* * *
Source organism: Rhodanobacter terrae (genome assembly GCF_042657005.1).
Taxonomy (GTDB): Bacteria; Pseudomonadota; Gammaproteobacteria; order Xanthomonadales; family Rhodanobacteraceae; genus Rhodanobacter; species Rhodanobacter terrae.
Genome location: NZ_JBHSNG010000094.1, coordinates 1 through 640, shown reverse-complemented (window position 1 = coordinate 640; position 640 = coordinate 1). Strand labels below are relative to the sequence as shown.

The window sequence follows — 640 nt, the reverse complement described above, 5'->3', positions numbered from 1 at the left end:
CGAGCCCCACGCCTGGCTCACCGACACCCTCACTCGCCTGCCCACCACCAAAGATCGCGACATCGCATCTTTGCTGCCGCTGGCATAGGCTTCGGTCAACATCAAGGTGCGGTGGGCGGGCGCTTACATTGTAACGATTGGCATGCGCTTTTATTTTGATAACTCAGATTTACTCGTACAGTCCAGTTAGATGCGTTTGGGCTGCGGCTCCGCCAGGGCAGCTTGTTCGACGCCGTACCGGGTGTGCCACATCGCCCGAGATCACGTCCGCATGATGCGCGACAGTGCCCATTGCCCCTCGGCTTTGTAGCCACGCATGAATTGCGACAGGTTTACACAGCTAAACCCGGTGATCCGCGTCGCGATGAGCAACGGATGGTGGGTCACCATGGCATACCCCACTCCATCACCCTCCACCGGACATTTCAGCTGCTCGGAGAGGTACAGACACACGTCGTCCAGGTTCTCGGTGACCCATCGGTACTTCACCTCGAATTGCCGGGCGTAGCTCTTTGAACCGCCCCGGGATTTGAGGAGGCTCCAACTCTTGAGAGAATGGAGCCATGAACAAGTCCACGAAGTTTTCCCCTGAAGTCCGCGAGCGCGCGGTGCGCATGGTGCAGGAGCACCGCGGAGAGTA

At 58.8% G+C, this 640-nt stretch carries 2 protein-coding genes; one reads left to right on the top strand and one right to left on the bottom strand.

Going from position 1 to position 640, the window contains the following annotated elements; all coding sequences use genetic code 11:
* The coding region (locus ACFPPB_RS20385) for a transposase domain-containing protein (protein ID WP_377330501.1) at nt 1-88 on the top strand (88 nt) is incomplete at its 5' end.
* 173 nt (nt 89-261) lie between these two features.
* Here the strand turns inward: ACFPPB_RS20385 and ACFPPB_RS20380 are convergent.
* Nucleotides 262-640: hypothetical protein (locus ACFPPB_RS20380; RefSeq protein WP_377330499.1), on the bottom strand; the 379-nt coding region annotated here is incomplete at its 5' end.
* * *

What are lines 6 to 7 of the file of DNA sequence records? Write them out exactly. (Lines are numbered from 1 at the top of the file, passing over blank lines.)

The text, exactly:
At 58.8% G+C, this 640-nt stretch carries 2 protein-coding genes; one reads left to right on the top strand and one right to left on the bottom strand.

Going from position 1 to position 640, the window contains the following annotated elements; all coding sequences use genetic code 11: